You know that you are leaving the plant ‘thirsty’ when during the day you see leaves becoming fluffy.
PART 3: A simplified science behind irrigation
By Eng. Kant Ateenyi Kanyarusoke
In the last article in the New Vision of December 30, 2016, I suggested that for someone to gainfully use lessons of Museveni's message, it was necessary to understand a bit of irrigation science. The peasants he was demonstrating to may - out of respect - simply do what he did. Without further guidance, they are more likely to be disappointed by crop failure. In this article, I try to give some details these people definitely need in order to reduce chances of failure.
Why irrigate? You irrigate primarily to supply sufficient water to the soil so that the roots of plants can take it up along with other dissolved nutrients to keep the plant healthy. The tips of the roots are the ‘mouths' of the plant. Water and dissolved salts are the ‘drink and food' of the plant.
This ‘drink and food' need to be at the right position in the soil to enter the ‘mouth' of the plant. If too high above the root tips in the soil, or if lower, the plant starves because it has no ‘hands' to pick them or ‘muscles' to move the ‘mouth' to them. Some plants - like millet have many roots - some of which spread sideways in the soil. If the applied water is only high up in the soil, some of these will get it while those lower down will miss it.
In that case, the plant will be ‘underfed' or even ‘malnourished' if some of the nutrients are lower down. The purpose of irrigation, therefore, is to ensure all root tips of the plant are able to be surrounded by wetted soil.
What is the problem, therefore? There are several issues you need to be aware of: One - the plant loses water mainly through the leaves to the atmosphere on daily basis. Therefore, you need to ensure its daily ‘drink' is more than it can lose during the growth period. While some causes of this loss are under its control (e.g. respiration), many others are dependent on weather conditions of sunshine, temperature, wind and humidity (or how dry the air is). In Uganda's dry seasons, all these tend to be adverse.
You know that you are leaving the plant ‘thirsty' when during the day you see leaves becoming fluffy in spite of a daily irrigation routine. The temptation in these conditions is for peasants to attempt watering the plant during the hot day, probably pouring water on the leaves. This will waste water and the latter action could destroy the plant because some weak leaves may fall off.
Alternatively, the water on the leaves may nourish pests on them. The peasants must be advised against this temptation. To circumvent some of these uncontrollable conditions, seedlings - or very young plants - should be kept under shades or even shielded against the wind but without total occlusion of sunshine. Considering that the President appeared ‘incensed' by loss of seedlings provided under his wealth creation programme due to the dry season, these measures should be made clear to all peasants and enforceable on all those receiving government seedlings.
The second problem is that as the plant grows its needs for water increase; its roots spread out and also grow deeper. This means it is not possible to keep a constant irrigation regime without either being ‘extravagant' with water (inefficient) or being a ‘miser' to the plant. Therefore, advice needs to be given to peasants that they will later need more than a single 20 litre container, if this is what is necessary at the beginning of the irrigation season.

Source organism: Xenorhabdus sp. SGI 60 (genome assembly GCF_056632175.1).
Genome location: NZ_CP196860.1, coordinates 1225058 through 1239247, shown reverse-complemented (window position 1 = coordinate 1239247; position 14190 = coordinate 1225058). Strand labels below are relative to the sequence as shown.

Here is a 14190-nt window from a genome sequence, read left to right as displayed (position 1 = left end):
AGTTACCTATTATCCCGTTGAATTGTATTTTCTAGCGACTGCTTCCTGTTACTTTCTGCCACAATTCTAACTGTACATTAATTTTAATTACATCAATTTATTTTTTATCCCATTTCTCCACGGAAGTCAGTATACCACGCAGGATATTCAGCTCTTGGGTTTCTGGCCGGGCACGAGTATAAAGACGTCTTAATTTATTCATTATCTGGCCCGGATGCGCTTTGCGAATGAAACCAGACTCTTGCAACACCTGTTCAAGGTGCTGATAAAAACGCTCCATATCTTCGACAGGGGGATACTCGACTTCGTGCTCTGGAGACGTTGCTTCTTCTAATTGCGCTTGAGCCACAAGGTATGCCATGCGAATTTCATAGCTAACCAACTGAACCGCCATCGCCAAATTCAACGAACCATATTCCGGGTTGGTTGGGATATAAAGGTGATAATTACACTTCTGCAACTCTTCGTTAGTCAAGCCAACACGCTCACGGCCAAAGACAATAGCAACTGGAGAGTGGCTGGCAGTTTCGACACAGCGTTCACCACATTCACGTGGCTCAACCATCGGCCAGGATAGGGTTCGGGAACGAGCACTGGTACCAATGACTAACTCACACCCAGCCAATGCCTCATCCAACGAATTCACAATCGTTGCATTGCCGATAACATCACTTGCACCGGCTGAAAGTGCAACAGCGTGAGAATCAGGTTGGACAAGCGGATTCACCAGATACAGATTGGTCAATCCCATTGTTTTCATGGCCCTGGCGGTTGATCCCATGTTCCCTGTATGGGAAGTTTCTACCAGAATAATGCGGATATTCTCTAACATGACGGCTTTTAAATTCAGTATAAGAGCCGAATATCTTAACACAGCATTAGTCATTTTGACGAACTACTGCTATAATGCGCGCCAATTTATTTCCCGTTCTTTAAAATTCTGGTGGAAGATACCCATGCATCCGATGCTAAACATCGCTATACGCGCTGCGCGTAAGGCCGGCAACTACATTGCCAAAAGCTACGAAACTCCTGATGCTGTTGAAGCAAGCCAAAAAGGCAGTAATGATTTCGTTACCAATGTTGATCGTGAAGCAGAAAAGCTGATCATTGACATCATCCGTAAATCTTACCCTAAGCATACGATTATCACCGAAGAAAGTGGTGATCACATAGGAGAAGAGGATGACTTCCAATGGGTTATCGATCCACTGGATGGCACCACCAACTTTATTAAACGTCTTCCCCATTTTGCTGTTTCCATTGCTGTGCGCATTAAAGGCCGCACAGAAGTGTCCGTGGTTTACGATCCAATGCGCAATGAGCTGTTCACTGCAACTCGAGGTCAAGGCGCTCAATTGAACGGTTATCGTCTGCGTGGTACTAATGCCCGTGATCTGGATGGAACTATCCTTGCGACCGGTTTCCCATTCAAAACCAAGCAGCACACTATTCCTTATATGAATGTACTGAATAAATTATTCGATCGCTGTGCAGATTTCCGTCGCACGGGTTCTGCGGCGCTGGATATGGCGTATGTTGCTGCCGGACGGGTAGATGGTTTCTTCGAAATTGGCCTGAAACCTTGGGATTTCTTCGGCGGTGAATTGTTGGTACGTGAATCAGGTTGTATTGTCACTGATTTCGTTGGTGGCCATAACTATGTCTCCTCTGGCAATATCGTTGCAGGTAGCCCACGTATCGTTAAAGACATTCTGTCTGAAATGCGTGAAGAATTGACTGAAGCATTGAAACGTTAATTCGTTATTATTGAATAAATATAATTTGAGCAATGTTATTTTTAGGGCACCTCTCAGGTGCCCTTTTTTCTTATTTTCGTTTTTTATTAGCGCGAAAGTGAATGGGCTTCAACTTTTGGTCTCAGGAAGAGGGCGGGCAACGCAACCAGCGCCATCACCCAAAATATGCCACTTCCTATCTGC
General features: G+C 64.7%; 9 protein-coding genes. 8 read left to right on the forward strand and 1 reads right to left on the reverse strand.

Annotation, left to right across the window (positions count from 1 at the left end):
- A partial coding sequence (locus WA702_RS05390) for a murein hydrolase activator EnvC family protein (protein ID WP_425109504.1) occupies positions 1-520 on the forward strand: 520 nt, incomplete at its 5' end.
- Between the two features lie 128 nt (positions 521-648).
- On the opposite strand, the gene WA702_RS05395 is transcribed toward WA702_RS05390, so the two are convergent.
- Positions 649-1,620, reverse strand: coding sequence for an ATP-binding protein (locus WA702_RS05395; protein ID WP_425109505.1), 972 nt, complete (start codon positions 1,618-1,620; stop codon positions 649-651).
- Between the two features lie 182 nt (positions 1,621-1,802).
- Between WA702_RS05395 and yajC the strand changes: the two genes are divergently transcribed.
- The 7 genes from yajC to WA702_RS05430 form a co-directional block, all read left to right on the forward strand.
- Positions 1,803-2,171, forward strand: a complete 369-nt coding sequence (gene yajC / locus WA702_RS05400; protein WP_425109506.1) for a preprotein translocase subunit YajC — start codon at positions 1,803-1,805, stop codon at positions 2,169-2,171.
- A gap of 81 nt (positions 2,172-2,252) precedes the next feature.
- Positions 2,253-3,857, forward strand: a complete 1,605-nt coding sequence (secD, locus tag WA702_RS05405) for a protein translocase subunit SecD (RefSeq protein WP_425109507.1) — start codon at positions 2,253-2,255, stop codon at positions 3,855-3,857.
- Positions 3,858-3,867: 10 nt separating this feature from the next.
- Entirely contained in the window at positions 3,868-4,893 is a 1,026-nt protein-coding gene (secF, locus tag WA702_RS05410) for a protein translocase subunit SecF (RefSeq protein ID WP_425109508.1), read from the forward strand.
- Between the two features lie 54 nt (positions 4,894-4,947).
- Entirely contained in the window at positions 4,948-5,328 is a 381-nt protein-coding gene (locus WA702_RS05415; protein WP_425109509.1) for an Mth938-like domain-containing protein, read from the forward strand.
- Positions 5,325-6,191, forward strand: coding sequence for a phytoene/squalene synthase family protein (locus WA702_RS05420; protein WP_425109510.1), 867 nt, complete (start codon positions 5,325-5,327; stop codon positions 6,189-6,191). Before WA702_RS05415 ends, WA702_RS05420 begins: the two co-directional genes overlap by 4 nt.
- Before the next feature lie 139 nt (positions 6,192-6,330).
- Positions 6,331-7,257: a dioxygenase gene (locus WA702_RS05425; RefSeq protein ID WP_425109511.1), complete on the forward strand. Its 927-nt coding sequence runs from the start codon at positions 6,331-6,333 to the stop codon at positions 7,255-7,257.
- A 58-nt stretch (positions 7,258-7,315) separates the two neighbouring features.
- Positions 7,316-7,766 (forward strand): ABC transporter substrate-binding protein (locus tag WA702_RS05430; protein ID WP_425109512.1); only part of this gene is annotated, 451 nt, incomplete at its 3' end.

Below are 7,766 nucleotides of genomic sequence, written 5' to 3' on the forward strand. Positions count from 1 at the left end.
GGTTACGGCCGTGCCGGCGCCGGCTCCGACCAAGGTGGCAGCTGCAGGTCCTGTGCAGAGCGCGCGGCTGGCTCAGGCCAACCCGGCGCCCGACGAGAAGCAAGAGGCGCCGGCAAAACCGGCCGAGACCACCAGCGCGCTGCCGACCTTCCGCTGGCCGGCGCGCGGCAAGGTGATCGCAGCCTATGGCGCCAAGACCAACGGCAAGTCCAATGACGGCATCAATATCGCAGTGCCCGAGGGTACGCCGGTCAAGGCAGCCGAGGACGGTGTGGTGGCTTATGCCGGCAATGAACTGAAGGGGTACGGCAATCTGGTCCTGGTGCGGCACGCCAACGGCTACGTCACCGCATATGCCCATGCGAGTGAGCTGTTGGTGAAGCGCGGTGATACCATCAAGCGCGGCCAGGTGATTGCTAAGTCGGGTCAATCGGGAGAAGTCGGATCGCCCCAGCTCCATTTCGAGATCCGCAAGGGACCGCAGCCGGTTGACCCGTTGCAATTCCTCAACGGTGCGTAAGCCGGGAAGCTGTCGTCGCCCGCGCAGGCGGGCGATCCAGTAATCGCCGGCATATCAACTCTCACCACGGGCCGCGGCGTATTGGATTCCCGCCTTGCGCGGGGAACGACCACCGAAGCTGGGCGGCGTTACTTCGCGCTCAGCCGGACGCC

Arising out of these two issues is the critical question of how much water to supply to the plant at a given growth stage. There is no straight forward answer because apart from weather conditions mentioned above, it depends on the type of plant and more importantly, on the nature of soil. Barren, loose sandy soil, such as shown in Figure 3 below, requires a lot more water than almost all Uganda peasants' cultivated soil. This is because most of the water simply percolates through the soil and sinks to lower levels where the roots of some plants do not reach it.
This explains why the flowered plant in the picture looks healthier than the spinach in the same area while irrigated spinach plants in a different sandy ‘garden' that received proportionate compost exhibit better health. To overcome such a problem and in the interest of conserving water, peasants need to be advised against their normal practice of mixing plants of different root systems in one garden, if they are to have successful dry season growths.
Some soils are a lot more compact because of presence of too much clay. These do not easily allow water to pass through to reach the root tips in good time before either running off the surface or evaporating into the air. The answer to this is to plough the land properly, breaking up the clay. Then block water runoff (a kind of terracing) and irrigate only in cool and calm (not windy) conditions. This means irrigating early morning before sunrise and late evening towards or just after sunset.
All that said, peasants can only know they are supplying enough water, if in the hot afternoons the leaves do not appear to wilt (i.e. kuhotoka in Runyakitara). They will know they are not being extravagant with water, if they do not see it running out from the irrigated part of the garden or when they pick wet soil from below the surface and squeeze it in their palms, water does not ooze out. Too much water kills the roots just like you can drown under water.
The fourth problem is how to supply the water. This brings us to the types of irrigation available. I discuss them in the next article.
The writer is a pan Africanist Engineering Don and CEO of Progressive Africa Solar Engineering Pty Ltd. in Cape Town
ALSO RELATED TO THIS ARTICLE
PART 2: A brief Irrigation History behind the President's act